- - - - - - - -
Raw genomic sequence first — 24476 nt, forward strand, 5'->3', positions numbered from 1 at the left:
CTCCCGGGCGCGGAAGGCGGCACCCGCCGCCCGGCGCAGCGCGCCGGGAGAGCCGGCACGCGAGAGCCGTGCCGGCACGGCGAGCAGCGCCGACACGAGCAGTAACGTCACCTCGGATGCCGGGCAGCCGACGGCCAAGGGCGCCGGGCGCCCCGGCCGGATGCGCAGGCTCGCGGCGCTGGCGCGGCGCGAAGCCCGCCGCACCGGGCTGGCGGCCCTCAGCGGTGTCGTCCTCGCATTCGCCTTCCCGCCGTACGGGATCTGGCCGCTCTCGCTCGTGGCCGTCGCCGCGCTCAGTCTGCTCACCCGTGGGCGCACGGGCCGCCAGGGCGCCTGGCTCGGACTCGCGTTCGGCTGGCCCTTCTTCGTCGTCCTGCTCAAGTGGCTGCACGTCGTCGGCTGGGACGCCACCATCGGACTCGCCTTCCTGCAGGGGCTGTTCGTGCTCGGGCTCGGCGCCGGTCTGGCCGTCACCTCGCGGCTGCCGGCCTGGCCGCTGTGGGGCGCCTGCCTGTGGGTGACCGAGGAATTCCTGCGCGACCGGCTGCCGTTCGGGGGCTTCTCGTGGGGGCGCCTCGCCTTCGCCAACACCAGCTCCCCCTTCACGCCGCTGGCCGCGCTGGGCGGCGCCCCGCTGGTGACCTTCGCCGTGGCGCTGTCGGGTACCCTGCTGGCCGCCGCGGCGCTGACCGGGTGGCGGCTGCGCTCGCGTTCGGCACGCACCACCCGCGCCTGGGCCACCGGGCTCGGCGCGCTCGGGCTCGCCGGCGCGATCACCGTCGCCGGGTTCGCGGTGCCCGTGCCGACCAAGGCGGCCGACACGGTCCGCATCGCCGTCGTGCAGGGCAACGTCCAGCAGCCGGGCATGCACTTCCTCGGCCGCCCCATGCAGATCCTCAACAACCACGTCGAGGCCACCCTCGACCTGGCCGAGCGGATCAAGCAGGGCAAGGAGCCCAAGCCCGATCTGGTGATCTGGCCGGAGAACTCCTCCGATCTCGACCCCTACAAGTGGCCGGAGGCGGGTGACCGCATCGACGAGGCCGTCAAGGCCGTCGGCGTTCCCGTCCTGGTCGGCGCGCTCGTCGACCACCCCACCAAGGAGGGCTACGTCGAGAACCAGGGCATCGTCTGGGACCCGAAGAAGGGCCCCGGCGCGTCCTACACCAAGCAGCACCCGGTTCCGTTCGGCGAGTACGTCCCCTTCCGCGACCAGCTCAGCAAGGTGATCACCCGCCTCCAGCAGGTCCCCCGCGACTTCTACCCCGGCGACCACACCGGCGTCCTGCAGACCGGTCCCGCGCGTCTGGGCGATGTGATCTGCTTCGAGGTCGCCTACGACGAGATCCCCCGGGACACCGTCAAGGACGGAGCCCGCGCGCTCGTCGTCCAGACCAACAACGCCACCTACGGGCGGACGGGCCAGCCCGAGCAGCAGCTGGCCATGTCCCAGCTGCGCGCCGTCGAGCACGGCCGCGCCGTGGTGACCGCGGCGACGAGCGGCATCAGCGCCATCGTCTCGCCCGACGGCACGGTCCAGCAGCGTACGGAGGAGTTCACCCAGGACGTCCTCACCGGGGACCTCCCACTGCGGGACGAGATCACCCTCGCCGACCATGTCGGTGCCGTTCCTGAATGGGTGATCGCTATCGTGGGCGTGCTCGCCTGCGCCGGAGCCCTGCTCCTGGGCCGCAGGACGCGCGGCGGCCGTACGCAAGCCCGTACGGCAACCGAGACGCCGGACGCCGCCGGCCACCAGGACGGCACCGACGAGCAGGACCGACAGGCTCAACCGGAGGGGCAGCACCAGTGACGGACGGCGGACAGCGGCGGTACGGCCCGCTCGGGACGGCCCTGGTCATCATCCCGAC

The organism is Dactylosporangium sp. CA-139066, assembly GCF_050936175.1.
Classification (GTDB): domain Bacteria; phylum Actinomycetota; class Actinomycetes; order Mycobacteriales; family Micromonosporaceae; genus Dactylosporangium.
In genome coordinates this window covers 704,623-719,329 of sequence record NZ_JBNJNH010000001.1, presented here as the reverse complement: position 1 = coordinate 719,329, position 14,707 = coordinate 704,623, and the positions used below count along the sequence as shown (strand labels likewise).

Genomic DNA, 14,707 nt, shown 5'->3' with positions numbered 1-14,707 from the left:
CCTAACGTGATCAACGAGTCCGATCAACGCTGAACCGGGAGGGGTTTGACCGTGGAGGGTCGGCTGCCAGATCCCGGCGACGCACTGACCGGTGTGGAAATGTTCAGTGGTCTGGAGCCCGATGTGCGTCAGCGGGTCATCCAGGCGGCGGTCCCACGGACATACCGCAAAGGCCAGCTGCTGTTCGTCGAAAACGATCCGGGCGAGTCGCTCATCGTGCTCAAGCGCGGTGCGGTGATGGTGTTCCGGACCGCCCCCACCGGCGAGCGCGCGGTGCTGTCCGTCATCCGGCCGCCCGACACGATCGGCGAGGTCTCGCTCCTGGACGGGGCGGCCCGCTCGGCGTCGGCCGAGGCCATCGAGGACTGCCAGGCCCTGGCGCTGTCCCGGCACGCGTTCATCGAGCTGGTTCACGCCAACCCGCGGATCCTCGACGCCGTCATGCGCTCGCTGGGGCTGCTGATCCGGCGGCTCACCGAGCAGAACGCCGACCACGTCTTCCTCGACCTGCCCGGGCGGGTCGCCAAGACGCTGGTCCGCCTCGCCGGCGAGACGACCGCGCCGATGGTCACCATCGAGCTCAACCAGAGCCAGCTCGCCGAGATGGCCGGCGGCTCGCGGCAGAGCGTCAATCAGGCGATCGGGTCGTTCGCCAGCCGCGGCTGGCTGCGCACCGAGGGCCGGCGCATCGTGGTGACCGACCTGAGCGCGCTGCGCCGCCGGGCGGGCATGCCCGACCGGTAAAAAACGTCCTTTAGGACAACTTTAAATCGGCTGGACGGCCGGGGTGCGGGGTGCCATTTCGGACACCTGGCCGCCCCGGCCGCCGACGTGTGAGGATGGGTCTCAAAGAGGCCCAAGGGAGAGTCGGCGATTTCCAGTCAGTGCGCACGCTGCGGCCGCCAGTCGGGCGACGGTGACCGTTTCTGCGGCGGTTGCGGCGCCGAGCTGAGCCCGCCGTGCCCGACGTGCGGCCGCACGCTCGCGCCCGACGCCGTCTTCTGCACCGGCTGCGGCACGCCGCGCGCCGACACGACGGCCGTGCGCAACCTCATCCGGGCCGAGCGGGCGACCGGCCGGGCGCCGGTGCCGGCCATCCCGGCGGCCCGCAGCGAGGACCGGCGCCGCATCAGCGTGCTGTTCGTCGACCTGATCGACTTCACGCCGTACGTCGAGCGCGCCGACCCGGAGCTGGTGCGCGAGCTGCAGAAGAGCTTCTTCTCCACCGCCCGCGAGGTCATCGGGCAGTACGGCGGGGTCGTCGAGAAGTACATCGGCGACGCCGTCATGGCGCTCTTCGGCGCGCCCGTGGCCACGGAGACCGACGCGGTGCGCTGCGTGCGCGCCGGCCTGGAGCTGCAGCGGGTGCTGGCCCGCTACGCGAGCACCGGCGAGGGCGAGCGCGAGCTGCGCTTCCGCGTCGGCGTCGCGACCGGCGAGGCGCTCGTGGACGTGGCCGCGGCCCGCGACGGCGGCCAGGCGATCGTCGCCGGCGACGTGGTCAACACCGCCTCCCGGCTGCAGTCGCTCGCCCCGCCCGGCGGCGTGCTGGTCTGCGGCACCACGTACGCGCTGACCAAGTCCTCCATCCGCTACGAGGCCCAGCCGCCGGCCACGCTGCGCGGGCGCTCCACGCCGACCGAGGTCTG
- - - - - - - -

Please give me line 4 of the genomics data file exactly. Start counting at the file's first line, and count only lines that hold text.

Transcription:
Classification (GTDB): domain Bacteria; phylum Actinomycetota; class Actinomycetes; order Mycobacteriales; family Micromonosporaceae; genus Dactylosporangium.